How this doctor helped 35 Manitoba patients save $12K in a year

A family doctor working in southern Manitoba is helping save his patients thousands of dollars on prescription medications thanks to the work of local researchers — and he wants other physicians to do the same. 

'It became obvious that there were giant price differences — like, tenfold price differences' for medication

Dr. Daniel Hunt is using a medication cost comparison list to help save his patients money on their prescriptions. (Brett Purdy/CBC)

A family doctor working in southern Manitoba is helping his patients save thousands of dollars on prescription medications thanks to the work of local researchers — and he wants other physicians to do the same.

Dr. Daniel Hunt, who works in the city of Winkler and the nearby town of Carman, said he's saved 35 of his patients a total of $12,000 a year since he started using a drug price comparison list created by University of Manitoba researchers several years ago.

"There were giant price differences — like, tenfold price differences," said Hunt, who is based at the C.W. Wiebe clinic in Winkler, about 100 kilometres southwest of Winnipeg.

In 2017, a list of prices for commonly prescribed medications in Manitoba was created to help prescribers choose the most cost-effective medications that will work for their patients. 

The list breaks down prescription drugs by their type, and shows prescribers what a 90-day supply of each drug would cost.

Before the list was available, prescribers had to call pharmacies to ask about drug prices.

Hunt started using it and noticed a big difference for his patients.

Dr. Hunt says he hopes other clinicians will reference the cost comparison list before prescribing medication. (Chris Wattie/Reuters)

"What we're trying to do is bring down the unnecessary costs. For some drugs, they're more expensive and they're better. I don't want to switch people from those," he said.

"It's the drugs that are more expensive for no reason, where there's no benefit to the extra cost. We're trying to get people off of those ones and onto the equally effective but cheaper versions."

In an especially dramatic case, one of Hunt's patients was on three or four expensive medications. When he switched to cheaper alternatives, he saved $1,000 a year — without affecting his health status, Hunt said.

He said his patients have done well with the cheaper medications, though a few switched back if they felt their original prescriptions worked better or didn't have other side-effects.

Jamie Falk, a doctor of pharmacy and assistant professor at the University of Manitoba's college of pharmacy, developed the price comparison list with his colleague Shawn Bugden, another doctor of pharmacy who is now dean of the school of pharmacy at Memorial University of Newfoundland.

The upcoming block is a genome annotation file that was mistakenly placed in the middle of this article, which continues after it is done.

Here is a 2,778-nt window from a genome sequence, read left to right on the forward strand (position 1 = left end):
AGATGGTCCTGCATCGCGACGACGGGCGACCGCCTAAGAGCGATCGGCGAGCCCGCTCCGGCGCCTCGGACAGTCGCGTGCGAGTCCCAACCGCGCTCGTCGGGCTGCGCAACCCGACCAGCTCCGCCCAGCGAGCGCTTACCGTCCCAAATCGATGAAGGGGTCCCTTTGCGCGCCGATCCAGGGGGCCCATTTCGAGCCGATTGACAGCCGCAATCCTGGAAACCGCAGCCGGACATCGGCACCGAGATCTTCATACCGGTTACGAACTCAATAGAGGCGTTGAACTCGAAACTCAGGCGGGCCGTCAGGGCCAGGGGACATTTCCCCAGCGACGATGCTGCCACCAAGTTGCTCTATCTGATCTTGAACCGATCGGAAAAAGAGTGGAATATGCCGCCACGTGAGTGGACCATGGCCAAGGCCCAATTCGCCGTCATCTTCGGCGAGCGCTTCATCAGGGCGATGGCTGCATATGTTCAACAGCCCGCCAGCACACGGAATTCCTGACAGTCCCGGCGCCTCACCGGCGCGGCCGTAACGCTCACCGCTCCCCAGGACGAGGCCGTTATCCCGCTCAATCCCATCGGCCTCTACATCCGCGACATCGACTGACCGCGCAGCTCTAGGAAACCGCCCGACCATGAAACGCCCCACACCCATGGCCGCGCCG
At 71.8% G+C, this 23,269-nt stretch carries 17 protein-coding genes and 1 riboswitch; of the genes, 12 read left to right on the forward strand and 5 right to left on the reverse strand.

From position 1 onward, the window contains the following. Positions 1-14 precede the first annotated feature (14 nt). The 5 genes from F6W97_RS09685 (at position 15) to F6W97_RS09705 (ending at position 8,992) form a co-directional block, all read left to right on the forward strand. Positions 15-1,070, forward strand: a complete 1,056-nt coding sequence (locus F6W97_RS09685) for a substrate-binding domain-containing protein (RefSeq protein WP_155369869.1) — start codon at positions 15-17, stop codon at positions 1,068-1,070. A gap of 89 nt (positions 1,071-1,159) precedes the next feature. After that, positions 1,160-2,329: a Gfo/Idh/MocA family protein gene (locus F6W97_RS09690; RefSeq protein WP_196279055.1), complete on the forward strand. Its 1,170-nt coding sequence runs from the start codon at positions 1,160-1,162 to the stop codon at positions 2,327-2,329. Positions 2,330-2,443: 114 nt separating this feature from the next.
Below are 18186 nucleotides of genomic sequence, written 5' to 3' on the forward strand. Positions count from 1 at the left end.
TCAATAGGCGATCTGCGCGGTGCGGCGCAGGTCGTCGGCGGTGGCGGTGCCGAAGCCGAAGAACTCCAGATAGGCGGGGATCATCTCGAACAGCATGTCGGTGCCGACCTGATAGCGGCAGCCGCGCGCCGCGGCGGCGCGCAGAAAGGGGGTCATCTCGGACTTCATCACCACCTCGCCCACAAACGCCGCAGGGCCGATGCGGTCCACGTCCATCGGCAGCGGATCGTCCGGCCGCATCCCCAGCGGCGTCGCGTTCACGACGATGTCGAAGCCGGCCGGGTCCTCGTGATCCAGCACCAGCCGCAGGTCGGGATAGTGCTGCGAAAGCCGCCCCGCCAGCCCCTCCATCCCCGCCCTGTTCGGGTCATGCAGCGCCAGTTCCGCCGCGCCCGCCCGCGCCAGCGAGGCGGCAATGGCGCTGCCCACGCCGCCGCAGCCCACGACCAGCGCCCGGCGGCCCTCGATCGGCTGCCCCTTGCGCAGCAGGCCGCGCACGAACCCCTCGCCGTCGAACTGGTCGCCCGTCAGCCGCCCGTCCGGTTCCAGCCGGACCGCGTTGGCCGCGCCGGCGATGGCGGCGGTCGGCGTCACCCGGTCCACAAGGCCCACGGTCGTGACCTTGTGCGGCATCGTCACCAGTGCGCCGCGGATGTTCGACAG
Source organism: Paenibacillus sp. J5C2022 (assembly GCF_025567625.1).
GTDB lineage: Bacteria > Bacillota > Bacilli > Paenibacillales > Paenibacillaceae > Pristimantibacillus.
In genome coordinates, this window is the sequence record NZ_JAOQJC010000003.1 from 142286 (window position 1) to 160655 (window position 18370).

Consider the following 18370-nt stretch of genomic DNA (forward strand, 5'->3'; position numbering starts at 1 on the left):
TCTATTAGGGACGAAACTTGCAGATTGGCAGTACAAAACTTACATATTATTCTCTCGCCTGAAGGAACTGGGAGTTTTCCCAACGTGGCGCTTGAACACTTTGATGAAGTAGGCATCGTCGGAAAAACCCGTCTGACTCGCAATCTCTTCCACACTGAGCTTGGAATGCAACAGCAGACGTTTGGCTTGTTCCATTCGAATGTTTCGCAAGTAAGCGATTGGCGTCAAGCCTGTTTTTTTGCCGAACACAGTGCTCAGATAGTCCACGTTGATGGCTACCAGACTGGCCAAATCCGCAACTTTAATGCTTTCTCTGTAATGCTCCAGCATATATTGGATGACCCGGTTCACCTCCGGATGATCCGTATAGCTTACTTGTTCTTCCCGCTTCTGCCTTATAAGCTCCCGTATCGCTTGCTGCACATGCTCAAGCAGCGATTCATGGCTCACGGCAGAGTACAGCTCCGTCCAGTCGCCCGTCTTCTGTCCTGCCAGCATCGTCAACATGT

"We wanted to do this so that prescribers would be able to make cost a part of the decision-making process with patients," Falk said.

Many medications come in drug classes that include various drugs that act in a similar way, but despite similar effectiveness, prices can vary greatly. 

Falk hopes use of the list will improve patient health outcomes.

There are cases where "it doesn't matter how effective something is, if the patient doesn't feel they can afford it, they're not going to take the medication," he said.

Taking cost into account

Hunt said prescribers prioritize the safety and effectiveness of a drug, which is important, while price isn't always part of their decision-making.

"In the wider medical community, it's still not something that's commonly talked about. If you go to conferences, there's not a lot on cost and how to mitigate that," he said.

Hunt is trying to get other medical practitioners to consult the list before prescribing.

So far, 20 patients seen by two doctors at his clinic agreed to try cheaper alternatives where possible, saving them roughly $4,000, Hunt said.

He also wants the government to give doctors an incentive to use the list and prescribe lower-cost medication, perhaps by capping Pharmacare coverage at the cost of the cheapest alternatives.

But clinicians don't have to wait for legislation to start saving their patients money, Hunt said.

"I think this can easily be done at the doctor-patient level," he said. "It just requires getting the word out."

Dr. Hunt hopes to get all prescribers at the Dr. C.W. Wiebe Medical Centre using the list of commonly prescribed medications to see if cheaper but equally effective drugs will work for their patients. (Brett Purdy/CBC)

Hunt hopes to get all the prescribers at the clinic where he works to use the medication price reference list, which he thinks could save the patients $126,000 per year.

"It just goes directly back in the [patient's] pocket, back into the community, and it can be spent on other things."

It's a practice Hunt says could easily be implemented everywhere.

This story was gathered as part of CBC's pop-up bureau in Morden and Winkler. Have a story idea? Email Rachel Bergen.

About the Author

Rachel Bergen is a journalist for CBC Manitoba and previously reported for CBC Saskatoon. Find her on Twitter at @r_bergen or email her at

With files from Brett Purdy


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